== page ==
There is a "size" setting on the brother embroidery machine. The software appears to be the same on most machines, but I'm using a PE800 specifically.

When I add a layer and change the size, I can shrink it only to a limit. Then it will shrink no more. The limit on smallness is very, very large... some demo items can only fit in the largest orientation.

  1. Why is there a limit?
  2. How do I get around it?

My guess is that it has something to do with the thickness of the paths? Nothing about what I'm doing indicates there should be any reason it can not shrink further. Other paths shrunk fine.

  • Is this for designs you're creating from scratch using your own work, or for existing digitized embroidery you're trying to resize?
    – Allison C
    Commented Mar 30, 2023 at 19:47
  • 1
    Existing digitized embroidery that comes with the machine. Having delved deeper in the passed few hours, I'm beginning to understand that the reason is likely because it can't increase/decrease the number of stitches. Commented Mar 30, 2023 at 20:05
  • 1
    You are correct :) If you'd like you can self-answer, otherwise I can write up an answer explaining the same tomorrow. I just needed to verify that you were resizing existing pieces before I wrote anything up.
    – Allison C
    Commented Mar 30, 2023 at 21:34
  • I would way rather you got the points, please do answer :D Commented Mar 31, 2023 at 16:15

1 Answer 1


The software on your machine is extremely basic, and therefore unable to do more than minor adjustments to the loaded pattern; the reason behind this is that your embroidery file isn't just a pattern to be filled in, but a pattern of every point where the needle enters the fabric, at what point and in what order. Simply resizing without re-rendering will either move the stitches closer together (scaling down), which could become much too tight on some patterns, or move them farther apart (scaling up), leaving much more of the background fabric exposed than intended.

The commonly recommended scaling for patterns without re-rendering is no more than 10%; at this level, the issues with stitch spacing are less visible and easier to ignore. Above this level, specialized software is needed to handle adding or removing stitches--and even then, you still may not get the desired result and may find better results by purchasing a different size (if available). I personally have had better luck with scaling down on patterns using more basic software, as it tends to be a bit better at removing stitches than inserting them, but have largely now turned to buying the size closest to what I want and sticking to very small adjustments.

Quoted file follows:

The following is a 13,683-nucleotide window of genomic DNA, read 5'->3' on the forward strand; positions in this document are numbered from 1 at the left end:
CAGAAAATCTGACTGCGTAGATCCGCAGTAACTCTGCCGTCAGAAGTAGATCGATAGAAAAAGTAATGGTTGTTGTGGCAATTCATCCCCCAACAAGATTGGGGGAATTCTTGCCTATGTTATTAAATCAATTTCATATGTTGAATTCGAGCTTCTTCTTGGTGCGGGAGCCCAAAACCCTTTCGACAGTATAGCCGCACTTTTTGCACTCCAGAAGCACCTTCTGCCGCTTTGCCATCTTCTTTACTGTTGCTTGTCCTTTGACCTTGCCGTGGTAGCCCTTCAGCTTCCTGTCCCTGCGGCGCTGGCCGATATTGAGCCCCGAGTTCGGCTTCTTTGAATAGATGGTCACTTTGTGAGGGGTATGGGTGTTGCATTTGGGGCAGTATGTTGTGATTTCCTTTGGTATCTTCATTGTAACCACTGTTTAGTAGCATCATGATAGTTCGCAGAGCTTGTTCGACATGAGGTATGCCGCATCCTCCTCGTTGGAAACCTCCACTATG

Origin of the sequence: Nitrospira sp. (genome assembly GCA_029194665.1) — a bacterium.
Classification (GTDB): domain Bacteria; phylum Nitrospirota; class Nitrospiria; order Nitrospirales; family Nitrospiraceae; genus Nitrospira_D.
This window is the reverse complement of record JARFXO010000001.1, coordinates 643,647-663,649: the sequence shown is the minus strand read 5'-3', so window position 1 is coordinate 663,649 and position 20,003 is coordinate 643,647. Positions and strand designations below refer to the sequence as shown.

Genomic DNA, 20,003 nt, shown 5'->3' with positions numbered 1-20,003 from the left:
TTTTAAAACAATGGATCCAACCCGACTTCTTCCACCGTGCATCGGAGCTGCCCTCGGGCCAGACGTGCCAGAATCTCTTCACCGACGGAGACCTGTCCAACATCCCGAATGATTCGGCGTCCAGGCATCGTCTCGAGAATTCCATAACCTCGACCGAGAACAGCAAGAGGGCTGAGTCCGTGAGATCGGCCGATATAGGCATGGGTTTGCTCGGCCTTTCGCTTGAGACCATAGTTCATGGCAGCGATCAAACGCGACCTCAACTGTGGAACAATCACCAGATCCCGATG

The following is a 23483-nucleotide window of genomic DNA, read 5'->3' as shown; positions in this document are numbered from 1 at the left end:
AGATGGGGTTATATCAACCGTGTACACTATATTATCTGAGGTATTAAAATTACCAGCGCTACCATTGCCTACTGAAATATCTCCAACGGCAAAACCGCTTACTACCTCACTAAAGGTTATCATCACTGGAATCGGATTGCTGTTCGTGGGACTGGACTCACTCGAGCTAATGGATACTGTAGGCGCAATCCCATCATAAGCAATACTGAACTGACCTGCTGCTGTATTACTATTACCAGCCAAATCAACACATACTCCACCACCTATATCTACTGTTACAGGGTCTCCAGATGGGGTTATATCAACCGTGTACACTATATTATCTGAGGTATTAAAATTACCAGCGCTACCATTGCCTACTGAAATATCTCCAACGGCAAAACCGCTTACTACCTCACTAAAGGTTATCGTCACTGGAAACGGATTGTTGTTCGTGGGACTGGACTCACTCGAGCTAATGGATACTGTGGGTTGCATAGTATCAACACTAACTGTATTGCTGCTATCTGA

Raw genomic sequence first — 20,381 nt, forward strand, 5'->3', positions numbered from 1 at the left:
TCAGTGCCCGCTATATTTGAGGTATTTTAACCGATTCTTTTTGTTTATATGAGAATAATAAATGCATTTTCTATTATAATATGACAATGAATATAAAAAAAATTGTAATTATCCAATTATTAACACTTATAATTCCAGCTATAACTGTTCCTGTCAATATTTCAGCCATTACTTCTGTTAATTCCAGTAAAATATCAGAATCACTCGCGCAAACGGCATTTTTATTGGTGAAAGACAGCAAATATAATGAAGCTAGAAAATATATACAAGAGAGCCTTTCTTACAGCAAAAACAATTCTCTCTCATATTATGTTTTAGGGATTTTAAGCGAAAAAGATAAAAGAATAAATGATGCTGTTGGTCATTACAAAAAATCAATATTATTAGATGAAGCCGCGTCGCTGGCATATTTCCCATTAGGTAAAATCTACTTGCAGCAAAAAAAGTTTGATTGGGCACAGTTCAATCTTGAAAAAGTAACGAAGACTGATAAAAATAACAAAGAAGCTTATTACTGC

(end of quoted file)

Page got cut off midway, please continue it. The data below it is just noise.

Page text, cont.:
This blog has some more detailed information on the perils of resizing, including some helpful graphics to illustrate the potential issues, as well as information on using specific software to help get around these issues (and why it might be tricky to do so with pre-rendered designs).

With higher-end machines, the processing power is also increased, allowing these to do greater resizing steps, but even those still have their limits, similar to those of machines with lower memory and processing power. Some of the cautions from the manual for the Husqvarna Viking Designer Diamond machine include:

  • "If the design is very detailed, some of it may be lost or distorted, and/or it can become very dense. Some designs should not be reduced more than 25% if they have too many details."
  • "If you are enlarging a design too much, you may see stitch irregularities.... Depending on the memory left in the machine, you may find some designs too complex to resize in the machine. Please use ... Embroidery Software to resize very large and complex designs."
  • "Resizing a very larger or complex design may take a few minutes. Once you touch OK, you cannot cancel."

(Source: Designer Diamond manual, page 7:8)

While this machine has the ability to select whether the pattern is re-rendered (and is able to do so onboard), the recommendations there are still to always re-render over 20%, with multiple cautions in the section about resizing using the onboarding software about the unpredictability and pitfalls of resizing a pattern. Even with this accessible, I still primarily opt to buy multiple sizes of a pattern to fit my needs better.

You must log in to answer this question.

Not the answer you're looking for? Browse other questions tagged .